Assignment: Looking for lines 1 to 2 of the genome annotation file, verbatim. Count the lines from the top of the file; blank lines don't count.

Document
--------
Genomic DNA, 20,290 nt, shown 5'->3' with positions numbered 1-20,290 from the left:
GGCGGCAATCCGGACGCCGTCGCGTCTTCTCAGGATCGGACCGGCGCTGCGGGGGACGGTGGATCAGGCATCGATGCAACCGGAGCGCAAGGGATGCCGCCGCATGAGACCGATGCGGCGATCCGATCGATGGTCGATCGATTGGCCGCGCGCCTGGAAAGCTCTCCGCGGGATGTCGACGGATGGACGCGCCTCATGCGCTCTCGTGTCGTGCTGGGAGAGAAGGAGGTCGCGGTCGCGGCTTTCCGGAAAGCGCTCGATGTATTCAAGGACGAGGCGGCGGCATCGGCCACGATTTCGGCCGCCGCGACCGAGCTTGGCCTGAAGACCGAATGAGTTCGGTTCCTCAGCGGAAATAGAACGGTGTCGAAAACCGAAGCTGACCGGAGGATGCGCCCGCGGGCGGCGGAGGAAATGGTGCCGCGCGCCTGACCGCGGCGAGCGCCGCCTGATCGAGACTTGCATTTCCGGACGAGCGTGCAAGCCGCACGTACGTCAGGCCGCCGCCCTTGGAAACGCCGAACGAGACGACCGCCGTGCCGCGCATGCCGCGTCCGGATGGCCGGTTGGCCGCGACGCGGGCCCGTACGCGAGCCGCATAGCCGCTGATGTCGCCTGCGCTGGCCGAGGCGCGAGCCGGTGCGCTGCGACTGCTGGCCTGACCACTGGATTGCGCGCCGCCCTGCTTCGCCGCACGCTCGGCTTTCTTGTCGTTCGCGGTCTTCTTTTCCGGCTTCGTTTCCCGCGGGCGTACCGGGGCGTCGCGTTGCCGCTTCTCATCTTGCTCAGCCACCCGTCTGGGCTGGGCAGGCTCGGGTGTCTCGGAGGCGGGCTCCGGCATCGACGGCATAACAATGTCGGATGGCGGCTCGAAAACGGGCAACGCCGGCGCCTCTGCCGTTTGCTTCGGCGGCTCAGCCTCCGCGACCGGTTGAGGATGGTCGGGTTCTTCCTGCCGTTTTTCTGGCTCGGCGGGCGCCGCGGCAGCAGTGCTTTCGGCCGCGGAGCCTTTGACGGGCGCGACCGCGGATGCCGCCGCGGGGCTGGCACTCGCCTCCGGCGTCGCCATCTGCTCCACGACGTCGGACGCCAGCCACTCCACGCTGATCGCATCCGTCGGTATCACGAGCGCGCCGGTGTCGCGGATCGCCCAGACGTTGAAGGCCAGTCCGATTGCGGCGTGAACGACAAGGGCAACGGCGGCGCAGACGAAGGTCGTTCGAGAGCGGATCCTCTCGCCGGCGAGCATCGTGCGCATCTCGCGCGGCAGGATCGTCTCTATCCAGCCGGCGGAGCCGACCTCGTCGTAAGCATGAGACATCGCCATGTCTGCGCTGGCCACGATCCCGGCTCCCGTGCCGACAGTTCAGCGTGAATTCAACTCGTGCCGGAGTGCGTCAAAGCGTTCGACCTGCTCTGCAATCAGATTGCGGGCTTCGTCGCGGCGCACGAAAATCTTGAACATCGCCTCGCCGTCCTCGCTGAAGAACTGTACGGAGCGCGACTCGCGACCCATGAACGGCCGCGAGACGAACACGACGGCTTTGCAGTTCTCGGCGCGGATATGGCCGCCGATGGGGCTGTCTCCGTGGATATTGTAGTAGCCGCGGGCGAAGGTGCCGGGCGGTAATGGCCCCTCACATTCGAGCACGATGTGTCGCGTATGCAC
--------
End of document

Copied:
Genomic DNA, 20,290 nt, shown 5'->3' with positions numbered 1-20,290 from the left:
GGCGGCAATCCGGACGCCGTCGCGTCTTCTCAGGATCGGACCGGCGCTGCGGGGGACGGTGGATCAGGCATCGATGCAACCGGAGCGCAAGGGATGCCGCCGCATGAGACCGATGCGGCGATCCGATCGATGGTCGATCGATTGGCCGCGCGCCTGGAAAGCTCTCCGCGGGATGTCGACGGATGGACGCGCCTCATGCGCTCTCGTGTCGTGCTGGGAGAGAAGGAGGTCGCGGTCGCGGCTTTCCGGAAAGCGCTCGATGTATTCAAGGACGAGGCGGCGGCATCGGCCACGATTTCGGCCGCCGCGACCGAGCTTGGCCTGAAGACCGAATGAGTTCGGTTCCTCAGCGGAAATAGAACGGTGTCGAAAACCGAAGCTGACCGGAGGATGCGCCCGCGGGCGGCGGAGGAAATGGTGCCGCGCGCCTGACCGCGGCGAGCGCCGCCTGATCGAGACTTGCATTTCCGGACGAGCGTGCAAGCCGCACGTACGTCAGGCCGCCGCCCTTGGAAACGCCGAACGAGACGACCGCCGTGCCGCGCATGCCGCGTCCGGATGGCCGGTTGGCCGCGACGCGGGCCCGTACGCGAGCCGCATAGCCGCTGATGTCGCCTGCGCTGGCCGAGGCGCGAGCCGGTGCGCTGCGACTGCTGGCCTGACCACTGGATTGCGCGCCGCCCTGCTTCGCCGCACGCTCGGCTTTCTTGTCGTTCGCGGTCTTCTTTTCCGGCTTCGTTTCCCGCGGGCGTACCGGGGCGTCGCGTTGCCGCTTCTCATCTTGCTCAGCCACCCGTCTGGGCTGGGCAGGCTCGGGTGTCTCGGAGGCGGGCTCCGGCATCGACGGCATAACAATGTCGGATGGCGGCTCGAAAACGGGCAACGCCGGCGCCTCTGCCGTTTGCTTCGGCGGCTCAGCCTCCGCGACCGGTTGAGGATGGTCGGGTTCTTCCTGCCGTTTTTCTGGCTCGGCGGGCGCCGCGGCAGCAGTGCTTTCGGCCGCGGAGCCTTTGACGGGCGCGACCGCGGATGCCGCCGCGGGGCTGGCACTCGCCTCCGGCGTCGCCATCTGCTCCACGACGTCGGACGCCAGCCACTCCACGCTGATCGCATCCGTCGGTATCACGAGCGCGCCGGTGTCGCGGATCGCCCAGACGTTGAAGGCCAGTCCGATTGCGGCGTGAACGACAAGGGCAACGGCGGCGCAGACGAAGGTCGTTCGAGAGCGGATCCTCTCGCCGGCGAGCATCGTGCGCATCTCGCGCGGCAGGATCGTCTCTATCCAGCCGGCGGAGCCGACCTCGTCGTAAGCATGAGACATCGCCATGTCTGCGCTGGCCACGATCCCGGCTCCCGTGCCGACAGTTCAGCGTGAATTCAACTCGTGCCGGAGTGCGTCAAAGCGTTCGACCTGCTCTGCAATCAGATTGCGGGCTTCGTCGCGGCGCACGAAAATCTTGAACATCGCCTCGCCGTCCTCGCTGAAGAACTGTACGGAGCGCGACTCGCGACCCATGAACGGCCGCGAGACGAACACGACGGCTTTGCAGTTCTCGGCGCGGATATGGCCGCCGATGGGGCTGTCTCCGTGGATATTGTAGTAGCCGCGGGCGAAGGTGCCGGGCGGTAATGGCCCCTCACATTCGAGCACGATGTGTCGCGTATGCAC